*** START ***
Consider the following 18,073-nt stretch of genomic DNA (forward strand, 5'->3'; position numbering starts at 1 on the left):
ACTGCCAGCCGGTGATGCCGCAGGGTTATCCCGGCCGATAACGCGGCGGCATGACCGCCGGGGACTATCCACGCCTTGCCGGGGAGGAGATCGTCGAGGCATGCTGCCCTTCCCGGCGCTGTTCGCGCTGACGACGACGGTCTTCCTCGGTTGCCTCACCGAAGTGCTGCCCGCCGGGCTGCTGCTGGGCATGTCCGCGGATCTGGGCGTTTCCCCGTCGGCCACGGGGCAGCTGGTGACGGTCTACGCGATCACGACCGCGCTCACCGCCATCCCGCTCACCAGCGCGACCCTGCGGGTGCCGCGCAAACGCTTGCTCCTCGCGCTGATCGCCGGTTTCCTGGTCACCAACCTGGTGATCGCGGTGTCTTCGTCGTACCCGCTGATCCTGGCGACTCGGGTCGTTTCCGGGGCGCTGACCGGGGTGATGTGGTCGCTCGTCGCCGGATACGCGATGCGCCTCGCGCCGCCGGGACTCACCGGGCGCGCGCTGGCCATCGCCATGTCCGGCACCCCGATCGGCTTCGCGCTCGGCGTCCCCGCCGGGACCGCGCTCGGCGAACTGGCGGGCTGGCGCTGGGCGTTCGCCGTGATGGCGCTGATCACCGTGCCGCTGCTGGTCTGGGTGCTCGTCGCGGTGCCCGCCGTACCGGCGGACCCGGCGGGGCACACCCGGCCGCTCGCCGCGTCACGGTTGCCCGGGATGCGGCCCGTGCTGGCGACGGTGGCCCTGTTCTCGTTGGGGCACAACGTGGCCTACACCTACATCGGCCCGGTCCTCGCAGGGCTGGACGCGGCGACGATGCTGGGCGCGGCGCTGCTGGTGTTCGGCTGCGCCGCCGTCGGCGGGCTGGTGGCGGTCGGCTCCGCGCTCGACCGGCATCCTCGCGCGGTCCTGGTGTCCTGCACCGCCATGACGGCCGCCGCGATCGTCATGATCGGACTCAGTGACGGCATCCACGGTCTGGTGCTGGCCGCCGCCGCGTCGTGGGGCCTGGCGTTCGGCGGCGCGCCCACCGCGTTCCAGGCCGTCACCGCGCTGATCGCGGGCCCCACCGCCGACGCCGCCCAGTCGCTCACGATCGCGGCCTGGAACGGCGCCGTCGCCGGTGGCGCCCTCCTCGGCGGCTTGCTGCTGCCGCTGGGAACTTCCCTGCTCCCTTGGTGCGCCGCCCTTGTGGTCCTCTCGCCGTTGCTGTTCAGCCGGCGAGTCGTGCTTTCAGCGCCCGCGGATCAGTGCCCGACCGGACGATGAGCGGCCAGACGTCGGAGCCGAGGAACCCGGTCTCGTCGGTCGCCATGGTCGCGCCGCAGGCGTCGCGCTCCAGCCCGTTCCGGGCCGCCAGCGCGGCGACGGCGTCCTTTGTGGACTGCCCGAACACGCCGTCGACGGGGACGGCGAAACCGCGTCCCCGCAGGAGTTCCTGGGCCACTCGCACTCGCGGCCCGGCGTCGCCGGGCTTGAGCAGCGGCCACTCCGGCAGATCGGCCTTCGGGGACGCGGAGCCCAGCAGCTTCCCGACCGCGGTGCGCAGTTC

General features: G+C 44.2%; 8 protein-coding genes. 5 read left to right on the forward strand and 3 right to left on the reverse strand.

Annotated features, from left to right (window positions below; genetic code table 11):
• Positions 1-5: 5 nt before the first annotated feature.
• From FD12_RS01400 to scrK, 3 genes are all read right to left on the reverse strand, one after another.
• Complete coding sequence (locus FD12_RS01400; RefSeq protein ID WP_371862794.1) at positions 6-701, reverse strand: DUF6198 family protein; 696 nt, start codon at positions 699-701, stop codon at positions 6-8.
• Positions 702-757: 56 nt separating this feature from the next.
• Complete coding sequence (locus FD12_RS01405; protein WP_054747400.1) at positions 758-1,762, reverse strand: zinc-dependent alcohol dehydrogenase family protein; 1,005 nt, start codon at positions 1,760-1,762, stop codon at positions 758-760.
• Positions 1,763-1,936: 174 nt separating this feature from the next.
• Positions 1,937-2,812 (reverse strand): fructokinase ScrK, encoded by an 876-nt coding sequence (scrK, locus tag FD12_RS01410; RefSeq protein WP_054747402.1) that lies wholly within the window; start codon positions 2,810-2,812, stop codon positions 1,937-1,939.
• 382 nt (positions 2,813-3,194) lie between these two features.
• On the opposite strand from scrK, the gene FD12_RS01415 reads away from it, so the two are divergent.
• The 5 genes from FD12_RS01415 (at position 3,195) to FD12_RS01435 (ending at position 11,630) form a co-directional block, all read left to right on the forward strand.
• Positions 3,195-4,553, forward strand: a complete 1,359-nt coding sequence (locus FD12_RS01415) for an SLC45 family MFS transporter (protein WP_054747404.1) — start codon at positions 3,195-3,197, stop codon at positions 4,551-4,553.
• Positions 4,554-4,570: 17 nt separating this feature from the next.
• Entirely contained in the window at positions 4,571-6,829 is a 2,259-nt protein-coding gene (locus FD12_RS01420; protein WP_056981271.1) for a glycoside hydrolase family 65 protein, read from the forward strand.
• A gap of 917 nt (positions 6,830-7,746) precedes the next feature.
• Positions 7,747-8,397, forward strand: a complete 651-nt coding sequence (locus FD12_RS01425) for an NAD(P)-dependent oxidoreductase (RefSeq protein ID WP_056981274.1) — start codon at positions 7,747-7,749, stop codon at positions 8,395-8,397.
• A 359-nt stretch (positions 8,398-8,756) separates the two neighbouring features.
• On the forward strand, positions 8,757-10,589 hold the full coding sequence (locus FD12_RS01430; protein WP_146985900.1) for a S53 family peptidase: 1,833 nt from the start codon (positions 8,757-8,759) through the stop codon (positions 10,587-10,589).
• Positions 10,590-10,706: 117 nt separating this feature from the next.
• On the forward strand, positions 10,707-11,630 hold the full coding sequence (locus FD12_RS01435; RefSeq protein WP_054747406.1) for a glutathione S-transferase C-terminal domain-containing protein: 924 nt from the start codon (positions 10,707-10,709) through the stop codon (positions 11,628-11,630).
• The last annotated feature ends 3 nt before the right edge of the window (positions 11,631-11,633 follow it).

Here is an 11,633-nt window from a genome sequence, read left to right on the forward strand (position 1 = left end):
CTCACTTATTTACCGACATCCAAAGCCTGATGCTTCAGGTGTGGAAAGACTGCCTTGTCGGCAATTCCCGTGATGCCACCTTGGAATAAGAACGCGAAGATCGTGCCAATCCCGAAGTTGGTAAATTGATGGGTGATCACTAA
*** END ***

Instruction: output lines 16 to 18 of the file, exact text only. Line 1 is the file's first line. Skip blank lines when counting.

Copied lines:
• Positions 4,554-4,570: 17 nt separating this feature from the next.
• Entirely contained in the window at positions 4,571-6,829 is a 2,259-nt protein-coding gene (locus FD12_RS01420; protein WP_056981271.1) for a glycoside hydrolase family 65 protein, read from the forward strand.
• A gap of 917 nt (positions 6,830-7,746) precedes the next feature.